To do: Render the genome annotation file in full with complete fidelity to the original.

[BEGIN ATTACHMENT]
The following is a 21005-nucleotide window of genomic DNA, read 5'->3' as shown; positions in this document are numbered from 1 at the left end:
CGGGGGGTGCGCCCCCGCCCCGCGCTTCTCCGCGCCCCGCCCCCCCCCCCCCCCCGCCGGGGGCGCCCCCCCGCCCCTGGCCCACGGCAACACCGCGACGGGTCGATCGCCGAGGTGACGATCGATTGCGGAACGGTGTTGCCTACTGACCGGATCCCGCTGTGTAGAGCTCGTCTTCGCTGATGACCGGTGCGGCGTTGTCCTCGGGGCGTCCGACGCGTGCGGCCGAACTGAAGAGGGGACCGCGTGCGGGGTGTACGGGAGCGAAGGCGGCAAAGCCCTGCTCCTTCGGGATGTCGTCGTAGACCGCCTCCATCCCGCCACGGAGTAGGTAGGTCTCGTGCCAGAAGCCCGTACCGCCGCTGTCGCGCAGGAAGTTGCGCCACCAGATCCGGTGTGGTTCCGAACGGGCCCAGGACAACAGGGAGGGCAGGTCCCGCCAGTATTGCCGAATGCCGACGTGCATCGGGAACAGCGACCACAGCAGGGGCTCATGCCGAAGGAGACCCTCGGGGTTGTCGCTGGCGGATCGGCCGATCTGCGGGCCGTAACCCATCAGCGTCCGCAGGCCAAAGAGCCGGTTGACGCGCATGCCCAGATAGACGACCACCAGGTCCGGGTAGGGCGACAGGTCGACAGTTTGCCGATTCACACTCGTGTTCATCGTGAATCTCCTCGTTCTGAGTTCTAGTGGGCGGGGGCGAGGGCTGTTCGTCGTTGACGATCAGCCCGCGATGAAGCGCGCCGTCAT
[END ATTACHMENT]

The following is a 21005-nucleotide window of genomic DNA, read 5'->3' as shown; positions in this document are numbered from 1 at the left end:
CGGGGGGTGCGCCCCCGCCCCGCGCTTCTCCGCGCCCCGCCCCCCCCCCCCCCCCGCCGGGGGCGCCCCCCCGCCCCTGGCCCACGGCAACACCGCGACGGGTCGATCGCCGAGGTGACGATCGATTGCGGAACGGTGTTGCCTACTGACCGGATCCCGCTGTGTAGAGCTCGTCTTCGCTGATGACCGGTGCGGCGTTGTCCTCGGGGCGTCCGACGCGTGCGGCCGAACTGAAGAGGGGACCGCGTGCGGGGTGTACGGGAGCGAAGGCGGCAAAGCCCTGCTCCTTCGGGATGTCGTCGTAGACCGCCTCCATCCCGCCACGGAGTAGGTAGGTCTCGTGCCAGAAGCCCGTACCGCCGCTGTCGCGCAGGAAGTTGCGCCACCAGATCCGGTGTGGTTCCGAACGGGCCCAGGACAACAGGGAGGGCAGGTCCCGCCAGTATTGCCGAATGCCGACGTGCATCGGGAACAGCGACCACAGCAGGGGCTCATGCCGAAGGAGACCCTCGGGGTTGTCGCTGGCGGATCGGCCGATCTGCGGGCCGTAACCCATCAGCGTCCGCAGGCCAAAGAGCCGGTTGACGCGCATGCCCAGATAGACGACCACCAGGTCCGGGTAGGGCGACAGGTCGACAGTTTGCCGATTCACACTCGTGTTCATCGTGAATCTCCTCGTTCTGAGTTCTAGTGGGCGGGGGCGAGGGCTGTTCGTCGTTGACGATCAGCCCGCGATGAAGCGCGCCGTCAT